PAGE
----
Public Service, Regulatory

Orphan Treatment

By By Lee Benson | January 1, 2012
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One of the companies that I consult with afforded me the opportunity to attend the recent National Transportation Safety Board (NTSB) Public Aircraft Forum held in Washington D.C., on November 30th and December 1st. The conference was well attended, with representatives of all the three letter organizations such as FAA, HAI, GSA, etc., as well as representation from commercial operators who contract to government, and government operators who own, operate and maintain their own fleets.

The conference was interesting and, yet, frustrating to me personally. The frustration comes from the board’s Chairperson, Deborah Hersman, who has referenced public aircraft operators as “orphans,” and in past published statements, associated them with children. This implies in my mind that regulatory agencies then become the adults in the relationship between the regulators and the regulated.

I reject this notion completely and without hesitation. In the area of safety, my experience—and I believe most aviation professionals would agree—that a coequal partnership between the operator and FAA leads to the proper safety relationship. Both sides must earn the respect of the other and proceed from that standpoint forward. I’ve seen the FAA and its inspectors on a few occasions try to become the “adult” in the conversation. Usually this breaks down into a “because I said so” position by the regulator. We all have history in our personal and professional lives on both sides of that conversation, and tell me again how well did that work? I truly believe that Hersman is sincere in her intellectual desire to do the right thing, but words have meanings—sometimes not well-expressed.


Board member Mark Rosekind asked several operators to express what was needed in the public aircraft community. Although the presenters provided a snapshot about what they do, I felt that no one really went on the offensive and said this is how we affect the lives of our constituents in a positive manner and here are some examples of why changes in the Public Operations rules will adversely affect our ability to perform for the “public good.”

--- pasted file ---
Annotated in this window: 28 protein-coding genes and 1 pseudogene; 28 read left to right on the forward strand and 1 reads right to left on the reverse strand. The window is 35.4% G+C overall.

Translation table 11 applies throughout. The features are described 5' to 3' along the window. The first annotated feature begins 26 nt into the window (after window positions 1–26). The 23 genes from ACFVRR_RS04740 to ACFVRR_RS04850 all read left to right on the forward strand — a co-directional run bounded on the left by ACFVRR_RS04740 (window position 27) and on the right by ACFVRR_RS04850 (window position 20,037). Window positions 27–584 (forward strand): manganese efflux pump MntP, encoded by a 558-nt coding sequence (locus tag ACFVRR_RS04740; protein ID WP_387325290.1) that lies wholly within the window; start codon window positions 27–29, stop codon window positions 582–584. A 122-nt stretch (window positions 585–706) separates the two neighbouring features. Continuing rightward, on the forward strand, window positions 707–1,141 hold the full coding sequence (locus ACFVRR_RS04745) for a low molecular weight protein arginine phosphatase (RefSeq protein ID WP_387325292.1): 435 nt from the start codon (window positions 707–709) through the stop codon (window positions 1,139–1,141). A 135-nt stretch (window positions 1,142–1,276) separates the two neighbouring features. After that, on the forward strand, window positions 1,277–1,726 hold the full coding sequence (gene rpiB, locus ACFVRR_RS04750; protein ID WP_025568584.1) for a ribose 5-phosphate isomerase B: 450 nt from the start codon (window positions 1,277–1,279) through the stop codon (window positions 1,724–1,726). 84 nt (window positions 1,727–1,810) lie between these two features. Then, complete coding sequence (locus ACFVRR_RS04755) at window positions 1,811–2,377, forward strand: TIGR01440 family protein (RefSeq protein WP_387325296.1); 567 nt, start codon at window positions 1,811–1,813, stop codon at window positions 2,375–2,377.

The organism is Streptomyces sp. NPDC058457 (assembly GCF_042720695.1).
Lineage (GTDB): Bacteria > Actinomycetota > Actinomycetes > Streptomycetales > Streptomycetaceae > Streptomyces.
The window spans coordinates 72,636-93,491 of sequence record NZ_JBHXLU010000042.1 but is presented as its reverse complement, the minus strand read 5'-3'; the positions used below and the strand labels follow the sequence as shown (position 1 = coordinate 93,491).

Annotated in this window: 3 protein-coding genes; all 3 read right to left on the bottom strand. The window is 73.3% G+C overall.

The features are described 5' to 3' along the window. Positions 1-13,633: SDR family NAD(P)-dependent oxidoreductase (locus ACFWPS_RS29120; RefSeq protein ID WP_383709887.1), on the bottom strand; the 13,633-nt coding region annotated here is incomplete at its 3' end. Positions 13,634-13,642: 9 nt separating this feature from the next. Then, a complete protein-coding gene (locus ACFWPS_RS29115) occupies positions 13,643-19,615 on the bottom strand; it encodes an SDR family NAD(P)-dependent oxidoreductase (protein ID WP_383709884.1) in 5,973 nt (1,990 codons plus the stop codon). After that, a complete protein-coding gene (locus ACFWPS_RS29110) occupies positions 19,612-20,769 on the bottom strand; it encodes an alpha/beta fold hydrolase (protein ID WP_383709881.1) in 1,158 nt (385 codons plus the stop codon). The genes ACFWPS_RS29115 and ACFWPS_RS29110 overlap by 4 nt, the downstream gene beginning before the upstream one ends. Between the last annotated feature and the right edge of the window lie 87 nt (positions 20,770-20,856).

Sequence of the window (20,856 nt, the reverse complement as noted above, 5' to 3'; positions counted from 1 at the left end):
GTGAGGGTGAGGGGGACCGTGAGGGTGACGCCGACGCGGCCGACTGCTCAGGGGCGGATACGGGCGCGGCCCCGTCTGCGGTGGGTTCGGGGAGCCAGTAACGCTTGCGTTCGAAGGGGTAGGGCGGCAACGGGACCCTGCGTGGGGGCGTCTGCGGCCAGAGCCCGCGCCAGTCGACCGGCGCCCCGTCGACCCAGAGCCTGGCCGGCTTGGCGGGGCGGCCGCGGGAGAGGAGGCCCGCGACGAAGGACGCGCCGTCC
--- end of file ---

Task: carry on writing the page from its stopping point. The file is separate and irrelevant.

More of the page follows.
John Allen, FAA’s Director of Flight Standards, gave an insightful, realistic description of the issues at hand from a positive perspective. It’s a rare day when I completely agree with anyone from the FAA. I was glad the meeting was indoors so that I didn’t feel the need for a lightning rod above my head.

I was also frustrated by the elephant in the room that nobody wanted to directly address—public aircraft operations as defined by public law are not under the preview of the FAA, and that will not change without Congressional action.

Furthermore, the scope of the conflicting interests and unintended consequences of trying to change this law without a great deal of attention to details by Congress is frightening. HAI President Matt Zuccaro put forth the idea of a working group to study this issue. I applaud his suggestion but remain very cautious of the amount of influence that commercial operators exert over HAI’s thinking when it comes to the operator’s position regarding making money.

There are commercial operators who feel that all public aircraft should be eliminated with the exception of combat aircraft in the military. There are public operators who feel they should be able to operate as a for-profit entity. They are both wrong.

So, if Zuccaro’s suggestion is followed and a study group is formed, what issues should be addressed? The way NTSB assigns accidents as public or civil needs to be addressed. I’ve written about this before, safety is defined by culture. Those operations that are government owned, maintained and operated should be assigned into one category. Those operations that are owned, maintained and operated by a contractor, for a government entity are a different culture and should be listed separately. All pilots who are compensated for flying an aircraft with passengers on board should be required to hold a commercial pilots certificate.

The argument that while you are flying an aircraft that your primary duty is your mission—whether it’s firefighting or police work, etc.—and that flying is secondary, is ludicrous. Today if you operate a non-certificated aircraft there is no requirement for an approved maintenance program.

Somehow there should be a structure in place that requires submittal of a program to the FAA or perhaps an independent entity that approves the program. In most instances this would be the manufacturer’s suggested maintenance program. For those aircraft where such guidance is not available, standard industry best practices would prevail. I could see the independent authority being the equivalent of a Designated Engineering Representative (DER) with a background in maintenance instead of engineering.

It’s a complicated subject, but thoughtful consideration could enhance public operations to the betterment of the crews involved and the public they serve.

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